LEADING ORGANIZATIONAL CHANGE – PART II

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by David Grau

The leadership needs to resist the temptation to do everything that everyone can think of to achieve the desired future state of the organization. If there are too many priorities they will compete with each other and little will get done. Here is an approach for keeping the number of strategies to those necessary to successfully implement the change:

  • Relative to the goal, where is your organization today? Establish the gap. If the change is to resolve a problem, discover the root causes. Taiichi Ohno, Former Executive Vice President of Toyota Motor Corporation saw problems as opportunities. “’Having no problems is the biggest problem of all.’ Ohno saw a problem not as a negative, but, in fact, as ‘a kaizen (continuous improvement) opportunity in disguise.’ Whenever one cropped up, he encouraged his staff to explore problems first-hand until the root causes were found. ‘Ask why five times about every matter.’” The Toyota-Global website (http://www.toyota-global.com/company/toyota_traditions/quality/mar_apr_2006.html) has an excellent example of Ohno’s methodology for uncovering root causes.
  • Generating ideas (strategies) for how to make the change happen, i.e., how to get from where the organization is today to where it needs to be, as already alluded to, will not be difficult. Generating high quality ideas involves a concept known as “rich idea spinning,” developed by Jerry McNellis, former CEO of McNellis, Inc. As with brainstorming, rich idea spinning accepts all ideas but is different in that the other participants in the group ask clarifying questions of the person proposing the idea. They “spin” the idea up into an even better idea and make sure it is so clear that if someone walked in the room and read the idea they could picture exactly what would result if that particular strategy was pursued by the organization.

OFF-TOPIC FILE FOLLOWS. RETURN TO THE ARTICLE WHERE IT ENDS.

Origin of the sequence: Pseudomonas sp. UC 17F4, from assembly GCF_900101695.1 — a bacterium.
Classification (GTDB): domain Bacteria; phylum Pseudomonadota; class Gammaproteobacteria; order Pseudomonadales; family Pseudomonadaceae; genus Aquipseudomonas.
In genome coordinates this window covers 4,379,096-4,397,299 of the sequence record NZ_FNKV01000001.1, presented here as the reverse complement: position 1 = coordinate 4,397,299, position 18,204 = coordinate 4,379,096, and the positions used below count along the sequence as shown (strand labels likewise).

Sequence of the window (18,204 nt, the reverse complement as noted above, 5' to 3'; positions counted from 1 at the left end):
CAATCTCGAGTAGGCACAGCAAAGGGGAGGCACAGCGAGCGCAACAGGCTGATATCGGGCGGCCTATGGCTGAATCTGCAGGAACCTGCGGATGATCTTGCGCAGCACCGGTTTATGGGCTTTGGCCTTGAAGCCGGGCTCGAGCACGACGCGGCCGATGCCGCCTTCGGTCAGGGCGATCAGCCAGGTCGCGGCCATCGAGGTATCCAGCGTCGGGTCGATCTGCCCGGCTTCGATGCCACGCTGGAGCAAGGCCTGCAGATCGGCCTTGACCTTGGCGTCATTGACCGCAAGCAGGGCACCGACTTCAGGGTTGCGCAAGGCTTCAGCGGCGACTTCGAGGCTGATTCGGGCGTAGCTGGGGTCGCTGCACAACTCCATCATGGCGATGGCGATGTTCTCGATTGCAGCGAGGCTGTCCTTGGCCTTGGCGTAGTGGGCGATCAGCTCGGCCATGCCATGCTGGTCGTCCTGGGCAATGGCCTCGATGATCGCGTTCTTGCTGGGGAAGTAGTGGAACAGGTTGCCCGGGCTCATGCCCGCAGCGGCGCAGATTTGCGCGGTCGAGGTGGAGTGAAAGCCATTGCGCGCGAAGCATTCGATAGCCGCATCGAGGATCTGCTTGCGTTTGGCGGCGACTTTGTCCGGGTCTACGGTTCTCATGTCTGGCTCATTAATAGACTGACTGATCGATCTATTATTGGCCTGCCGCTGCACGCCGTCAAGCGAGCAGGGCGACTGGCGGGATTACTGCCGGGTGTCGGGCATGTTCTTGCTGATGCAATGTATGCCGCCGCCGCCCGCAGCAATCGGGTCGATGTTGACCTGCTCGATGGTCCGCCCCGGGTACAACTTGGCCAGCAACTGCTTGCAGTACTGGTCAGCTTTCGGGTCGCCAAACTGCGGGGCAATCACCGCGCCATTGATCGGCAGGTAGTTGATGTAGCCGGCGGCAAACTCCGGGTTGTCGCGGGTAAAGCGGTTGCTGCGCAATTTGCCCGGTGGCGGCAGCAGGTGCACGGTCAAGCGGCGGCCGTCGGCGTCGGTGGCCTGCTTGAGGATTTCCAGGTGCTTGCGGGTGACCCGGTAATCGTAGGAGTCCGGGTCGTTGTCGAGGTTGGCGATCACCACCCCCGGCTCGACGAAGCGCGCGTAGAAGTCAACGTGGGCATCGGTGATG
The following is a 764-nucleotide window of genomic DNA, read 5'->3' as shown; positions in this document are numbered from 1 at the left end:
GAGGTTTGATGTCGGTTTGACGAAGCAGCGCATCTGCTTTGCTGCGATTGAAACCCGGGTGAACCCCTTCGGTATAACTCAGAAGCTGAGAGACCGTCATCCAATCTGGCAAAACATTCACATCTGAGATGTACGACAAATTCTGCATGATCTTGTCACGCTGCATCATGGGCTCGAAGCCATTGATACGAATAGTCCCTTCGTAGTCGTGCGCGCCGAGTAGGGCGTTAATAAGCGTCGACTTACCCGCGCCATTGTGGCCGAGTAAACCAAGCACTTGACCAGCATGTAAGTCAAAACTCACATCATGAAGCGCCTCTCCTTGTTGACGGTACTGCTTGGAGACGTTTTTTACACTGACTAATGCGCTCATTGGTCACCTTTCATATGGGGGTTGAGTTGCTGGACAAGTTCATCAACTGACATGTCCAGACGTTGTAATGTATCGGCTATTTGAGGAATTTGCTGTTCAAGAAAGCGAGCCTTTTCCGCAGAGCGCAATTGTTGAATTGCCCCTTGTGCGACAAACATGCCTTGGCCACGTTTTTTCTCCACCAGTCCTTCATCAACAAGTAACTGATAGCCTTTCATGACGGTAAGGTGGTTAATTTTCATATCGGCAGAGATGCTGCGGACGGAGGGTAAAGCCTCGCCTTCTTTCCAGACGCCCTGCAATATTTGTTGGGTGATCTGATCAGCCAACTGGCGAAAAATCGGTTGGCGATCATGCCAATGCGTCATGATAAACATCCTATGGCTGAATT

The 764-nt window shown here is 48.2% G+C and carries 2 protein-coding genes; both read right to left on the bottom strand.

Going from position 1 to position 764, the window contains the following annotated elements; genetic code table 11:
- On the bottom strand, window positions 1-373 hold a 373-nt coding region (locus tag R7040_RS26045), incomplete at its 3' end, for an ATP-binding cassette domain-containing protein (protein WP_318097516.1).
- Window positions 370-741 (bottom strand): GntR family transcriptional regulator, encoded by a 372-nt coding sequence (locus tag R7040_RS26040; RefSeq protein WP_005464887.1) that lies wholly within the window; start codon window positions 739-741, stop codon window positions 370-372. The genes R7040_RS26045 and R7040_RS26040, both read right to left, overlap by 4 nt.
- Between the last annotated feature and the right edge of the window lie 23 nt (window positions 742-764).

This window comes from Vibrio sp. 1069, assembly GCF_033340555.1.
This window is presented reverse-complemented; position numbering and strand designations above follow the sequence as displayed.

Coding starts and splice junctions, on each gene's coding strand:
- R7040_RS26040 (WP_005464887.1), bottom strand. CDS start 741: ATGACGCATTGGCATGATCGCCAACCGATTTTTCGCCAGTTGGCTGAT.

• Another approach is to do a SWOT analysis (strengths, weaknesses, opportunities and threats). MBA-Lectures has an excellent description of the SWOT analysis– http://mba-lectures.com/management/strategic-management/1248/tows-or-swot-matrix-of-toyota.html
  • When idea spinning or SWOT analysis is completed, narrow the suggested strategies to the critical few that will lead to the achievement of the goal. Establish criteria with the group so that everyone involved in the decision making process will be using the same lens through which they will be selecting the top strategies. Criteria could include how much time it will take to implement a strategy, available resources, i.e., people, dollars, and materiel, likelihood of a strategy being successfully implemented, whether or not the strategy is absolutely necessary to help the organization to be successful in its change effort, etc. In government, a common criterion is whether or not a particular strategy is mandated. If it’s mandated, unless pushback is successful, it gets done.

Now that the organization has answered the question “What are we going to do to achieve our goal?” the next questions is “How are we going to get each strategy implemented so that it contributes to the realization of the envisioned change?” Part III of this article explores this next step.

See next, Part II” located at the end of the article. 

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